Aftermath by Charles Sheffield

SheffieldAftermathWhy I Read It: World calamity hits the earth and folks have to pick up the pieces – always entertaining.

Where I Got It: From the publisher via Audiobook Jukebox (thanks!).

Who I Recommend This To: Anyone who enjoys near future tech and world calamity combined should check this book out.

Narrator: Gary Dikeos

Publisher: Blackstone Audio (2013)

Length: 19 hours 48 minutes

Series: Book 1 Supernova Alpha

Alpha Centauri lights up the sky in a supernova, causing major weather and climate changes suddenly on Earth while at the same time gamma rays burn out microchips left and right, setting much of the world back to boiling water on a firewood stove. Many people survive the initial climatic disasters. However, communications have been disrupted and it’s hit and miss which countries can get their governments back online. People need extended medical care, and what about those prisoners we put into Judicial Sleep, a kind of cryosleep?

Art and Dana are both cancer survivors. Along with a small group of other cancer patients, they are at the cutting edge of medical science, receiving a breakthrough, yet still in the testing stage, telemere treatment. Some weeks after the initial supernova shock wave, phones are back, sort of. Art and Dana agree to meet Seth to come up with a plan. the plan involves freeing a scientist, and a sordid criminal, from cryosleep…if he hasn’t already melted. Meanwhile, the first astronauts to Mars are on their way back home….if they can safely land. As an international crew, they have differing opinions on what happened and how best to get home. Add to that political intrigue at the White House and a militant religious sect gearing up to make a move while the government is crippled.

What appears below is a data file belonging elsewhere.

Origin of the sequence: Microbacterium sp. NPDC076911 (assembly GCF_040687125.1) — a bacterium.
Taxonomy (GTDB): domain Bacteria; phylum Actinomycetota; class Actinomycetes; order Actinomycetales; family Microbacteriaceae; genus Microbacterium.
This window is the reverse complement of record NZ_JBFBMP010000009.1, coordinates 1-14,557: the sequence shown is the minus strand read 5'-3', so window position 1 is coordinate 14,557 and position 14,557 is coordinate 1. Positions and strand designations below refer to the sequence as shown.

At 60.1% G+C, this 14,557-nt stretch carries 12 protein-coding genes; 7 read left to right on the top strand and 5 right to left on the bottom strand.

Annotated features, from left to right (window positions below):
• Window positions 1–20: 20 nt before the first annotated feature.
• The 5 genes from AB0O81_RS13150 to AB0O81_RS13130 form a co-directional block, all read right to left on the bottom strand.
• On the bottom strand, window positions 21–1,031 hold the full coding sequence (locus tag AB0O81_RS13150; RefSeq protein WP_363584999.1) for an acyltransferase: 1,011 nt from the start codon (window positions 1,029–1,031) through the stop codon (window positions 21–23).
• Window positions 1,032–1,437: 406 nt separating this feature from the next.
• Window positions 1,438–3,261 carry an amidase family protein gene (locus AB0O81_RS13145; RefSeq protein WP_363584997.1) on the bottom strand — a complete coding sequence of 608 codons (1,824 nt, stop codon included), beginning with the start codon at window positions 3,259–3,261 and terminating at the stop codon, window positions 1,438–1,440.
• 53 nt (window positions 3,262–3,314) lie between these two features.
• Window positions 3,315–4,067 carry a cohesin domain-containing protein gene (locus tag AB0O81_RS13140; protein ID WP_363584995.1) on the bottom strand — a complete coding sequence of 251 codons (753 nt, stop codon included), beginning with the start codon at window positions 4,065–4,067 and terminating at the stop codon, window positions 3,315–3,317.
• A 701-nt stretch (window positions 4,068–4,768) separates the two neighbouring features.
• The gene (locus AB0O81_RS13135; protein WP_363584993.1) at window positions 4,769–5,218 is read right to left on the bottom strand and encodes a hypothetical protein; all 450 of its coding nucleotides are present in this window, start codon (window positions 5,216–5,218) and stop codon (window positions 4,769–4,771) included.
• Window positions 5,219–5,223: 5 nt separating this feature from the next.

For most of the book, we get to follow Art and Dana, though we do get snippets of other people like the astronauts, the US President, the leader of the militant sect, etc. Dana is practical and a survivor. Art is sometimes too polite, but also determined to survive. Seth is creepy, but by the end I was rooting for him. Perhaps because Charles Sheffield gave us other, bigger bad guys to worry about. There are little diary entries by the mad scientist (Oliver Guest) – and he is truly brilliant and deadly. We get to meet the leader of the militant sect who has designs towards seizing power and cleansing the world of all evil, even if that means scraping to the bone. Hmm….who would I rather face in a darkened room – mad scientist or delusional religious cult leader? Hard to choose.

This book started off a bit slow, but once the set up was complete, I had a great time following along as the individual characters chase after what is most important to each after a world calamity. I did have a giggle over Mr. President Saul Steinmetz. So, supernova hits, some countries suffer horrendous loses due to violent weather, etc. It is weeks, if not months, before any kind of phone service can be restored. It finally is and calls flood the White House. Mr. President literally has over 500 calls to return, including to military and political leaders world wide. However, his first call is a booty call. Yep, he returned his old flame’s call first and set a date *shakes head*.Β  Then, he actually gets to leave the White House, first trip out since the calamity struck, and it is to inspect a nearby military base…sort of. He meets his presidential aid, a very hot young lady who has her own ideas of how to climb the ladder to power and fame. So, his first trip out turns out to be a tail chasing expedition *face palm*. You would think that while all the power was out and little to do after the sun goes down, someone would have been servicing the President? Anyway, just a humorous side note.